Continuing from yesterday’s 10 Costs to Budget for Before Buying a Condo (Part 1)..

Now that you’ve got your upfront costs covered for your condo, what’s next? See below for the most common ongoing costs to budget for when buying a condo:

1. Mortgage payments

While this one is obvious, there are many options when it comes to your mortgage payments. It’s always easiest to go with the bank you’re already with, but there is no shortage of other options such as another bank, credit unions, and mortgage brokers – all of whom are eager to win your business.

Start by doing your research online and finding out today’s best rates. Then compare the mortgage conditions such as amortization periods and pre-payment options that come with each mortgage. Ask yourself what your priorities are when it comes to paying your mortgage – whether that means paying it off as quickly as possible, or keeping your payments low and spreading them out over a longer term. Determine which is best for you based on your particular set of circumstances.

Once you’ve looked around, give your own bank a chance by showing them the offers you’ve got. If they can match your other offers, it may be worth it to stick with them for the convenience and for building a relationship with them for the long term.

2. Insurance

Condo insurance is a must-have to protect you from a potentially large financial hit should anything happen to your condo – or worse yet, if damage such as a fire or leak in your condo causes problems for another unit.

Many condo buyers think that their building insurance (covered by the condo fee) is all that you need. Although building insurance covers all the common areas in the building, you are responsible for the personal contents within your unit, as well as damages or liabilities directly related to your unit. If you make any upgrades, such as removing carpet and installing hardwood floor, you want to be sure your insurance covers the upgrades as well should they ever need to be replaced.

Insurance is usually offered as a packaged deal. For an average one-bedroom condo in downtown Toronto, expect to pay a few hundred dollars a year. Like mortgages, it’s best to shop around for the best price and policy to suit your needs.

3. Condo Fees

Condo fees cover the cost of the use of amenities in the building, as well as maintenance of the grounds, the parking lot, elevators, lighting, and other common areas used by all residents. In some buildings, your condo fee may also cover utilities. Condo fees are priced by the square foot, and so larger units will be more expensive than smaller units. In all cases, however, it’s important to budget for increases in the condo fees that happen from time to time. Before buying your condo, your lawyer will be able to tell you if any increases have been planned, by reviewing the condo’s status certificate.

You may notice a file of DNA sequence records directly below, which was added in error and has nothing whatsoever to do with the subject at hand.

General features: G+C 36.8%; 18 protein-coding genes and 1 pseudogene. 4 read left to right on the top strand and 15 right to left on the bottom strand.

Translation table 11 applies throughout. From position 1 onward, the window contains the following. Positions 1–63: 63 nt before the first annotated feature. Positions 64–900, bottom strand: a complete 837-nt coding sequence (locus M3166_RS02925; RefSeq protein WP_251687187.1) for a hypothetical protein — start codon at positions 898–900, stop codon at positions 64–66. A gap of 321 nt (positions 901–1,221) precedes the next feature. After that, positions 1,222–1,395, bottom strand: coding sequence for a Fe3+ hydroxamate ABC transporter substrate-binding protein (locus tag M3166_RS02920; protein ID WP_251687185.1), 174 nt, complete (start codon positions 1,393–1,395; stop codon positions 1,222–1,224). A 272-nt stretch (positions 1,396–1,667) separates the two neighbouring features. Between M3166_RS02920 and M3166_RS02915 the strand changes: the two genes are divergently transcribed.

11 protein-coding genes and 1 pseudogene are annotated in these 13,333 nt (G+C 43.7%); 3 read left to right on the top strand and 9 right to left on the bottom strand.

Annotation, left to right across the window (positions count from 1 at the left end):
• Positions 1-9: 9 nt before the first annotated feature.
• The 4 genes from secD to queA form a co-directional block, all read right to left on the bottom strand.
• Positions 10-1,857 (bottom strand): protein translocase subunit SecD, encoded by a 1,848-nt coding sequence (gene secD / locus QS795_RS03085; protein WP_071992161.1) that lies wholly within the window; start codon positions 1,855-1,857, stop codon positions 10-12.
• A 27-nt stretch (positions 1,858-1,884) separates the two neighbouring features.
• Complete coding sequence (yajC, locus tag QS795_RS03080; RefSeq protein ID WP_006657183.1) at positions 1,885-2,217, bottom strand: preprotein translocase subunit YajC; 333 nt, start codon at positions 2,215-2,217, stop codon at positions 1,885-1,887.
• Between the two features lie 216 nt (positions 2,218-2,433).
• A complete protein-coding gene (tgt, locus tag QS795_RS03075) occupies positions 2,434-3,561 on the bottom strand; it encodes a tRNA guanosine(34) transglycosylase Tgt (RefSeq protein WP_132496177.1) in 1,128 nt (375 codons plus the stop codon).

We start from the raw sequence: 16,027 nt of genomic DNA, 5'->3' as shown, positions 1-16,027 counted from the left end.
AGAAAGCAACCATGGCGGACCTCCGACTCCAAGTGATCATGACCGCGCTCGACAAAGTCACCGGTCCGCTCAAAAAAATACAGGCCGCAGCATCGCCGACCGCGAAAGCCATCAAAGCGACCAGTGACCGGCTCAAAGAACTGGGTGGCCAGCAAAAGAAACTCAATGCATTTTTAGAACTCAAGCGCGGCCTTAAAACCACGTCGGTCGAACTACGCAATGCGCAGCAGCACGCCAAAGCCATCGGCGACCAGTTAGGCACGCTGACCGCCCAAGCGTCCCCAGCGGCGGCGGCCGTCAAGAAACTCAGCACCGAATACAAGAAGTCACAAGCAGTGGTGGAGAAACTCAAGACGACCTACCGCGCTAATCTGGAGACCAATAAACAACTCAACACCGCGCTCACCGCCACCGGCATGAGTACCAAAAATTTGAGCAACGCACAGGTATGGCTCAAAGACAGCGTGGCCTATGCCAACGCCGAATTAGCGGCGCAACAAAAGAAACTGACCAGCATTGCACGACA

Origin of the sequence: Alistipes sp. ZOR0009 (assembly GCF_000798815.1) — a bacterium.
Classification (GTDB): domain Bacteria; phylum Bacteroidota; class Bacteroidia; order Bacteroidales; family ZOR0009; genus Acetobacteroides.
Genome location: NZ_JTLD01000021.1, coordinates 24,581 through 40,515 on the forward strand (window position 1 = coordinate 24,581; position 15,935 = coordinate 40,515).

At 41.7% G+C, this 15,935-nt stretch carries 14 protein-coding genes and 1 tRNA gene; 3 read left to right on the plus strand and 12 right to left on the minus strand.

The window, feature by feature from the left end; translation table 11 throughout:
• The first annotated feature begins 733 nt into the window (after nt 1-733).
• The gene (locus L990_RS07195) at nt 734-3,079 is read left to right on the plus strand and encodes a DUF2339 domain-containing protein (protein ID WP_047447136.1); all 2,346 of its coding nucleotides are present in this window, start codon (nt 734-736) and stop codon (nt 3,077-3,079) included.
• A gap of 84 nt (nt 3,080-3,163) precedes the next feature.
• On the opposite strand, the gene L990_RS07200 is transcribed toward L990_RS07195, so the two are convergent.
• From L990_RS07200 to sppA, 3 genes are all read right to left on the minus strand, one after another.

Condo fees are paid monthly to the condo corporation, most often cheques, post-dated cheques, or pre-authorized payment.

4. Utilities

Utilities are one area you can save money on if you pay attention to your usage. Turning off lights before you leave a room and hanging your clothes to dry instead of using the dryer are great ways to save on electricity. For your internet and cable needs, always negotiate with the providers as you’ll probably find freebies for new customers like specialty channels at no extra cost for the first year or discounts for bundling services.

5. Furniture

With automatic payments set up to cover your costs on the mortgage and condo fees, you’re finally ready to move in! One of the major costs (but also most exciting!) as a first time buyer is purchasing new furniture. You might already have a couch or a desk from your rental apartment, but you will probably find yourself wanting to add a side table next to it or getting a new set of dishes to replace chipped ones for the kitchen.

The costs add up, but you can save money by taking your time to furnish your condo. There’s no rush to get everything at once. Look for upcoming sales, and don’t forget about big department stores like the Bay, which often have large sales at least once or twice a year. Discount stores like Home Sense also offer a high quality selection of home decor and furnishings at lower prices.